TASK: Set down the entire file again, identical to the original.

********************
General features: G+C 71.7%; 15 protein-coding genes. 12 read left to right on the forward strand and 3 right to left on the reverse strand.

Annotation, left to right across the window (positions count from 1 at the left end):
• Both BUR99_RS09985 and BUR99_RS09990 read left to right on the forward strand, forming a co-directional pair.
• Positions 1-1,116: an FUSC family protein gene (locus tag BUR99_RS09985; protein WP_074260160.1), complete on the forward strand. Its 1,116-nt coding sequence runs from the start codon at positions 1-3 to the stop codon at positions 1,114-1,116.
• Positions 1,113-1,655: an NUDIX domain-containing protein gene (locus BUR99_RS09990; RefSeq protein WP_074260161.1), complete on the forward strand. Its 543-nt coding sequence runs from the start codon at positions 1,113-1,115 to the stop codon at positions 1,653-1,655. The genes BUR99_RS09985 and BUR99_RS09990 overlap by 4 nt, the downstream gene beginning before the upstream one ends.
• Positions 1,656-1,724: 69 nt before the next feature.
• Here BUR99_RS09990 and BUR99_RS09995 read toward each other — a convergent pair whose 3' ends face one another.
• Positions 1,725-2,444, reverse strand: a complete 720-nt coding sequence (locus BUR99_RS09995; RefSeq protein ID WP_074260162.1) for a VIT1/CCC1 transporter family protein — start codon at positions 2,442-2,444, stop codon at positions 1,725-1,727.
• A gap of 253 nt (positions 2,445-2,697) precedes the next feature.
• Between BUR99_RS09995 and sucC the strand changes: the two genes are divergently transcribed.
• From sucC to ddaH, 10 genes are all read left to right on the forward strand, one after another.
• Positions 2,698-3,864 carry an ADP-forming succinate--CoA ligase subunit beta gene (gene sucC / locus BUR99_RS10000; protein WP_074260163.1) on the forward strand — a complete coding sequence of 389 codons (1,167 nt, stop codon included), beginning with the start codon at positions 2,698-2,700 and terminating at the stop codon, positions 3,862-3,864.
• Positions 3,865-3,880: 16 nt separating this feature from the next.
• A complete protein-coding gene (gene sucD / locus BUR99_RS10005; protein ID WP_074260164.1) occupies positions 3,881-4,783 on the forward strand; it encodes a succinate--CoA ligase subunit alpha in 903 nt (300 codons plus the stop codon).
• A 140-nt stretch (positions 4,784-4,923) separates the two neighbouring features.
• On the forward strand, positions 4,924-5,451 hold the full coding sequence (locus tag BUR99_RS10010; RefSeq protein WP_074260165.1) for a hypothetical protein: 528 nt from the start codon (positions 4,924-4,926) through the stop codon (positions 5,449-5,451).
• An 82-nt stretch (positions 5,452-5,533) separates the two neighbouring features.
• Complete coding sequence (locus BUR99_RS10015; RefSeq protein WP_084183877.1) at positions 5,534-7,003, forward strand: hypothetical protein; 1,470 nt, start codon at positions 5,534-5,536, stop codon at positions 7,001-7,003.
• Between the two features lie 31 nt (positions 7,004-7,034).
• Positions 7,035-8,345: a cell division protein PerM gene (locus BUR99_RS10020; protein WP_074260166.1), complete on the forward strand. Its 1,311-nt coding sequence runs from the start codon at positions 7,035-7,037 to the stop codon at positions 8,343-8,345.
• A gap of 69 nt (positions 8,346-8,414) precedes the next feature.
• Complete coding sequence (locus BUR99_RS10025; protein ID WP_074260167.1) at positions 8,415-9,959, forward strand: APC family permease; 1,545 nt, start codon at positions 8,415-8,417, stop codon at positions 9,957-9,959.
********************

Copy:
General features: G+C 71.7%; 15 protein-coding genes. 12 read left to right on the forward strand and 3 right to left on the reverse strand.

Annotation, left to right across the window (positions count from 1 at the left end):
• Both BUR99_RS09985 and BUR99_RS09990 read left to right on the forward strand, forming a co-directional pair.
• Positions 1-1,116: an FUSC family protein gene (locus tag BUR99_RS09985; protein WP_074260160.1), complete on the forward strand. Its 1,116-nt coding sequence runs from the start codon at positions 1-3 to the stop codon at positions 1,114-1,116.
• Positions 1,113-1,655: an NUDIX domain-containing protein gene (locus BUR99_RS09990; RefSeq protein WP_074260161.1), complete on the forward strand. Its 543-nt coding sequence runs from the start codon at positions 1,113-1,115 to the stop codon at positions 1,653-1,655. The genes BUR99_RS09985 and BUR99_RS09990 overlap by 4 nt, the downstream gene beginning before the upstream one ends.
• Positions 1,656-1,724: 69 nt before the next feature.
• Here BUR99_RS09990 and BUR99_RS09995 read toward each other — a convergent pair whose 3' ends face one another.
• Positions 1,725-2,444, reverse strand: a complete 720-nt coding sequence (locus BUR99_RS09995; RefSeq protein ID WP_074260162.1) for a VIT1/CCC1 transporter family protein — start codon at positions 2,442-2,444, stop codon at positions 1,725-1,727.
• A gap of 253 nt (positions 2,445-2,697) precedes the next feature.
• Between BUR99_RS09995 and sucC the strand changes: the two genes are divergently transcribed.
• From sucC to ddaH, 10 genes are all read left to right on the forward strand, one after another.
• Positions 2,698-3,864 carry an ADP-forming succinate--CoA ligase subunit beta gene (gene sucC / locus BUR99_RS10000; protein WP_074260163.1) on the forward strand — a complete coding sequence of 389 codons (1,167 nt, stop codon included), beginning with the start codon at positions 2,698-2,700 and terminating at the stop codon, positions 3,862-3,864.
• Positions 3,865-3,880: 16 nt separating this feature from the next.
• A complete protein-coding gene (gene sucD / locus BUR99_RS10005; protein ID WP_074260164.1) occupies positions 3,881-4,783 on the forward strand; it encodes a succinate--CoA ligase subunit alpha in 903 nt (300 codons plus the stop codon).
• A 140-nt stretch (positions 4,784-4,923) separates the two neighbouring features.
• On the forward strand, positions 4,924-5,451 hold the full coding sequence (locus tag BUR99_RS10010; RefSeq protein WP_074260165.1) for a hypothetical protein: 528 nt from the start codon (positions 4,924-4,926) through the stop codon (positions 5,449-5,451).
• An 82-nt stretch (positions 5,452-5,533) separates the two neighbouring features.
• Complete coding sequence (locus BUR99_RS10015; RefSeq protein WP_084183877.1) at positions 5,534-7,003, forward strand: hypothetical protein; 1,470 nt, start codon at positions 5,534-5,536, stop codon at positions 7,001-7,003.
• Between the two features lie 31 nt (positions 7,004-7,034).
• Positions 7,035-8,345: a cell division protein PerM gene (locus BUR99_RS10020; protein WP_074260166.1), complete on the forward strand. Its 1,311-nt coding sequence runs from the start codon at positions 7,035-7,037 to the stop codon at positions 8,343-8,345.
• A gap of 69 nt (positions 8,346-8,414) precedes the next feature.
• Complete coding sequence (locus BUR99_RS10025; protein ID WP_074260167.1) at positions 8,415-9,959, forward strand: APC family permease; 1,545 nt, start codon at positions 8,415-8,417, stop codon at positions 9,957-9,959.